It's a great book. Some thoughts... 1. Grant’s story is pretty close to a real rags-to-riches story, and watching his climb is such fun. He has a pretty average adolescence. He gets lucky when his father (who had a bit of wealth and a few connections) gets him into West Point. He shows potential in the Mexican-American War, but after the war he begins his fall. Loneliness and alcoholism get to him and he loses his army position. Money runs low, and there he is at his rockbott
The story of the Pentagon Papers is important and timely, but, as with many of Spielberg’s films of the last twenty years, I sense that Spielberg has creatively checked out. My gripes: a cast of overused actors (like everyone, I love Tom Hanks, but he was an uninspired choice here); corny humor (the little girl and the lemonade stand); the artificial banter Spielberg has his characters engage in as they talk over themselves in a chaotic but really choreographed and phony way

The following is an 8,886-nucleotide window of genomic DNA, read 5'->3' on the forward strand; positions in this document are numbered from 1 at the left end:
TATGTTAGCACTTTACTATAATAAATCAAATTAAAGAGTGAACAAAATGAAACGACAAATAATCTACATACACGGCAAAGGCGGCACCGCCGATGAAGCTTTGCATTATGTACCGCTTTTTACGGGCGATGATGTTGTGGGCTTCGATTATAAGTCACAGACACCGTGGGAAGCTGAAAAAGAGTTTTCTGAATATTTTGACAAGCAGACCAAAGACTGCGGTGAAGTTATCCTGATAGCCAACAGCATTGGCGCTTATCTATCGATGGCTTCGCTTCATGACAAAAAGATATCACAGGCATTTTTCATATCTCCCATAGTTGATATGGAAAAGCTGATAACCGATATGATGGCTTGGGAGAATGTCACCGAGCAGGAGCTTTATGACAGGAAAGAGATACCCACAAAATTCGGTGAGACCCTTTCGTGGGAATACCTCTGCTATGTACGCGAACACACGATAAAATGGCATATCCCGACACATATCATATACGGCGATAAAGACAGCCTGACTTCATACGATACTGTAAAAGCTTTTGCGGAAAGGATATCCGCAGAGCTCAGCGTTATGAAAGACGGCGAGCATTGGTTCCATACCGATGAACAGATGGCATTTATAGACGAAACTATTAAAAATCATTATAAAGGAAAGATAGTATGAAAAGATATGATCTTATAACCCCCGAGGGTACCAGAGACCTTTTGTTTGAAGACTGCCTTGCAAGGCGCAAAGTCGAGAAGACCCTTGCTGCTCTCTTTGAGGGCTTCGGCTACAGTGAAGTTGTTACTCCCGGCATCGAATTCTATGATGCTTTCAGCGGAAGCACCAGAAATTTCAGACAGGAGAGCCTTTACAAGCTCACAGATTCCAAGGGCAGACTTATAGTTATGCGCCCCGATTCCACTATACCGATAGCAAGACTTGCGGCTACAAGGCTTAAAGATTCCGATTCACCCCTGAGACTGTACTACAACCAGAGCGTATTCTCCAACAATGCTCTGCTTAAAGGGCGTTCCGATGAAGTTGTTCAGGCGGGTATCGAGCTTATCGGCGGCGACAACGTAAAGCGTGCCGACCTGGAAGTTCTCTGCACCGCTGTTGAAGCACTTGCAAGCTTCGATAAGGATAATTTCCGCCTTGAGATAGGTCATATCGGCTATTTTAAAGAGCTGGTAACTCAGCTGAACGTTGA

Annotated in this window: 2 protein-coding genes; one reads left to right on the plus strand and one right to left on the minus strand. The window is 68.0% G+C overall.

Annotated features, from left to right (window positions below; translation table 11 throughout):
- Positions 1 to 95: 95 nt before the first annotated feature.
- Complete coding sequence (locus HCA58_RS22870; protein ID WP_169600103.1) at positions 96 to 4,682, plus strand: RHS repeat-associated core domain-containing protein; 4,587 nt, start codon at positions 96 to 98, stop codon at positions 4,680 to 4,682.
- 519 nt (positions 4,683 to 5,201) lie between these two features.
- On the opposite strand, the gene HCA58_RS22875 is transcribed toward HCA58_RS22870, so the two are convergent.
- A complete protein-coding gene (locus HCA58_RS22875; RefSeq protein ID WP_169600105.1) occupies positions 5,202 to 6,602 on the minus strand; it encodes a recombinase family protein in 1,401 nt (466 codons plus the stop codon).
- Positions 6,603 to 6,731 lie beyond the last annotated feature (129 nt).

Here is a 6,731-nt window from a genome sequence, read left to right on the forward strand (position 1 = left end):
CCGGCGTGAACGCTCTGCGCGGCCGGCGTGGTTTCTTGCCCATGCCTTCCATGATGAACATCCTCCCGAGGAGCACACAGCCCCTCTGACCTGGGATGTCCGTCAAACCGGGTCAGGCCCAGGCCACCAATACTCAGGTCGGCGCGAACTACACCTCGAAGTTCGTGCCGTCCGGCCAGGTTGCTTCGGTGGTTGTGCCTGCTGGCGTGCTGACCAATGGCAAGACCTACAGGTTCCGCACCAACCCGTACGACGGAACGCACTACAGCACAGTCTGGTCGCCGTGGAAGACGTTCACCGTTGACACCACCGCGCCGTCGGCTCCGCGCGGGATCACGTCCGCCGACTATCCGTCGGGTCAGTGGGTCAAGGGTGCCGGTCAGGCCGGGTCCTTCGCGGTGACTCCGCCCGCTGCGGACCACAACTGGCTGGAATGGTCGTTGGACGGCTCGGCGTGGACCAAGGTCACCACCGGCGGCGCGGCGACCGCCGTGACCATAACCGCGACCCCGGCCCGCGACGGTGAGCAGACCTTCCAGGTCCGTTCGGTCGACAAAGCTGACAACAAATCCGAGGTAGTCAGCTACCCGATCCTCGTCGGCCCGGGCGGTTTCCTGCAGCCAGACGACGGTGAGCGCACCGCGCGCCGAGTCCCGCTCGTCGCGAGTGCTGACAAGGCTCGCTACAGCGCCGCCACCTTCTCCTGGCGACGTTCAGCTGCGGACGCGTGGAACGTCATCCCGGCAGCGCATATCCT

This is a fun, delightful read about a hermit who lived in the Maine woods for 27 years. The hermit, Christopher Knight, stole food, clothes, and books from nearby homeowners. According to Knight, Knight said one word (“hi”) to one person (a random hiker) during those 27 years. He is eventually caught by a law enforcement official and imprisoned for his crimes.
Knight is not a guy who we’re going to revere or glorify the way we might revere other hermits, such as a Henry Da